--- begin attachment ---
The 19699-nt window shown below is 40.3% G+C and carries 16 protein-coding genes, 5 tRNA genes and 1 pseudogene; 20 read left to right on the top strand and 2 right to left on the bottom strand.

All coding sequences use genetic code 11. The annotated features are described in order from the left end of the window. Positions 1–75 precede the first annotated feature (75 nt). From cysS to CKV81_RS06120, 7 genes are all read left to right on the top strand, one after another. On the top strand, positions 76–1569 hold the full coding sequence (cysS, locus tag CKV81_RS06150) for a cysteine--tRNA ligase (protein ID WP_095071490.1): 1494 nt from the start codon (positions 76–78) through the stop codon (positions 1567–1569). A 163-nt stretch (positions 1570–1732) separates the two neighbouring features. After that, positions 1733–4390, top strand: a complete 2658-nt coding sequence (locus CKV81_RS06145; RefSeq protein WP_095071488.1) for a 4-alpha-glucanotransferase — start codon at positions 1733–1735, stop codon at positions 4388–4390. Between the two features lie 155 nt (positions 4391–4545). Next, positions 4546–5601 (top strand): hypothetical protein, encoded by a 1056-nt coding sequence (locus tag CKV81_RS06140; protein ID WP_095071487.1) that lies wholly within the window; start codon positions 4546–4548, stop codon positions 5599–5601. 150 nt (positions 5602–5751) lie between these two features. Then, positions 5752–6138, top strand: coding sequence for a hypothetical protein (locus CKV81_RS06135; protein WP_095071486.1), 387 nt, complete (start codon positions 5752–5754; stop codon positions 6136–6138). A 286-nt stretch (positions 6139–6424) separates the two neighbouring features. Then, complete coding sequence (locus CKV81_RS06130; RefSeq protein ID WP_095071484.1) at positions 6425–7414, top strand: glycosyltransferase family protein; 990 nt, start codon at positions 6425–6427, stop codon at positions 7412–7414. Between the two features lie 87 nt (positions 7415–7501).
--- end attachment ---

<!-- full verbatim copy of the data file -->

The 19699-nt window shown below is 40.3% G+C and carries 16 protein-coding genes, 5 tRNA genes and 1 pseudogene; 20 read left to right on the top strand and 2 right to left on the bottom strand.

All coding sequences use genetic code 11. The annotated features are described in order from the left end of the window. Positions 1–75 precede the first annotated feature (75 nt). From cysS to CKV81_RS06120, 7 genes are all read left to right on the top strand, one after another. On the top strand, positions 76–1569 hold the full coding sequence (cysS, locus tag CKV81_RS06150) for a cysteine--tRNA ligase (protein ID WP_095071490.1): 1494 nt from the start codon (positions 76–78) through the stop codon (positions 1567–1569). A 163-nt stretch (positions 1570–1732) separates the two neighbouring features. After that, positions 1733–4390, top strand: a complete 2658-nt coding sequence (locus CKV81_RS06145; RefSeq protein WP_095071488.1) for a 4-alpha-glucanotransferase — start codon at positions 1733–1735, stop codon at positions 4388–4390. Between the two features lie 155 nt (positions 4391–4545). Next, positions 4546–5601 (top strand): hypothetical protein, encoded by a 1056-nt coding sequence (locus tag CKV81_RS06140; protein ID WP_095071487.1) that lies wholly within the window; start codon positions 4546–4548, stop codon positions 5599–5601. 150 nt (positions 5602–5751) lie between these two features. Then, positions 5752–6138, top strand: coding sequence for a hypothetical protein (locus CKV81_RS06135; protein WP_095071486.1), 387 nt, complete (start codon positions 5752–5754; stop codon positions 6136–6138). A 286-nt stretch (positions 6139–6424) separates the two neighbouring features. Then, complete coding sequence (locus CKV81_RS06130; RefSeq protein ID WP_095071484.1) at positions 6425–7414, top strand: glycosyltransferase family protein; 990 nt, start codon at positions 6425–6427, stop codon at positions 7412–7414. Between the two features lie 87 nt (positions 7415–7501).